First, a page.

In the case of the people summoning an Uber, but protesting that the company is “price gouging,” they are an especially demanding clientele. Not only do they not want to pay higher prices for the company to immediately deprive other pedestrians on the far side of town the ability to call an Uber, they also do not care one iota for the well-being of the uber drivers.

This is why the Red Cross uses a memorable phrase when training lifeguards: “Reach or Throw. Don’t Go.” That’s because drowning victims will try to pull you down while you’re trying to save their life. It’s safer for everybody if you throw them a life preserver.


The Uber drivers are people. As much as the scared folks near the crime scene want to get out of the situation, for some reason the complainers think that the uber drivers are public servants who serve selflessly at their beck-and-call. And, in a sense, they do, because that’s how Uber works: you push the button, and a driver shows up. But those drivers are being paid for their service.

But if the Uber drivers served themselves as selflessly as these losers complaining about price gouging, then there’s no room to blame any Uber driver who doesn’t respond out of a desire to save their own life.

The users summoning the drivers must make a deal with the drivers to make it worth their while. The Uber user’s life is at risk. They must find an Uber driver who is willing to put their own life at risk to save the user whose life is at risk. Offering to pay a huge price to the next driver who arrives the fastest is how the distressed victim finds the daring driver.

In fact, Uber drivers don’t make a lot of money. They complain, but they still do it. Why? It gives them a chance to make money on their own terms. Many of them live for the surge. They call it “chasing the surge.” That’s when they can clean up.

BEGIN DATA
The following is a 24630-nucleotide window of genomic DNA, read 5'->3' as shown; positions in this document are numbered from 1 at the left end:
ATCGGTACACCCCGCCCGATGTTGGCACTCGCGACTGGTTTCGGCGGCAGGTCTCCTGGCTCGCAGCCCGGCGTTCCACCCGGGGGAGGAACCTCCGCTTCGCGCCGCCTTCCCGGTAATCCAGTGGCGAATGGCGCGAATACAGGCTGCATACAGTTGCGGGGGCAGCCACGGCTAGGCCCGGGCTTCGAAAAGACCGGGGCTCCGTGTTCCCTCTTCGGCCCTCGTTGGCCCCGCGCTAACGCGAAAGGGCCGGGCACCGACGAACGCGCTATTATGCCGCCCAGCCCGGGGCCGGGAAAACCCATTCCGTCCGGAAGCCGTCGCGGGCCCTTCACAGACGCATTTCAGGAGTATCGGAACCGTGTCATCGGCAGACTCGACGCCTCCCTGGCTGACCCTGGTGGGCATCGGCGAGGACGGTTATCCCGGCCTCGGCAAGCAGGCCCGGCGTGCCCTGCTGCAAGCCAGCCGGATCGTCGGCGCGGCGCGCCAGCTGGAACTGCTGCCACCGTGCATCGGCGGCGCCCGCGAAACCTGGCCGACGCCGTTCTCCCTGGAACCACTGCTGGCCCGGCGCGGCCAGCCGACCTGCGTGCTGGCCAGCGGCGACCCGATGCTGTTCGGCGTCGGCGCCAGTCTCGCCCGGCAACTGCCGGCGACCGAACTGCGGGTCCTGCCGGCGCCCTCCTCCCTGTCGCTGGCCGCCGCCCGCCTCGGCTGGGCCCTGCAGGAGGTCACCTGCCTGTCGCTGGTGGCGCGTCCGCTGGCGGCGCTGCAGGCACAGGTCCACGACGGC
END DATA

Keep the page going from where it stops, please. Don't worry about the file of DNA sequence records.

The whiners don’t want to pay more for an immediate evac, but they also don’t think their saving angels should get paid more either for driving into harms way and risking their lives, their families, and who knows what else, just to pull some stranger (possibly ungrateful if they complained about the pricing) out of a deadly situation. All other things considered, it would be the rational decision for an Uber driver to look at the risk attached to driving into a war zone compared to the risk of driving to the shoe store and, at the same price, decide it’s the better deal to drive to the shoe store.


Uber has built-in algorithms that automatically raise prices during periods of higher demand. This mimics the free market’s price mechanism. It is meant to efficiently allocate scarce resources — in this case, Uber drivers. The people who want to go to the shoe store might be willing to sacrifice their ride if they knew about the terrorist attack going on across town. The price mechanism gives them the ability to do that.

And quickly. The affair ended in 8 minutes. The algorithms can react much faster than human communication can.

So, what’s the alternative to Uber’s dynamic pricing mechanism?

Price the fares in the middle of a terrorist war zone the same as those 5 miles away in a normal, peaceful zone? Uber could broadcast a message to all drivers and command them to drive into the war zone and abandon their current fares. But then, the Uber drivers would have to do this voluntarily. They may not survive the drive. Maybe they think it’s better to be fired and live another day, than die for a pittance.

But Uber is bigger than their critics. They are refunding the fares of users who called Uber during the attacks while surge-pricing was still in effect. This is good for business. It’s smart marketing. The company will probably take the loss. The drivers collect the higher fares for risking their lives, and the users who called an Uber during the attack get free fares.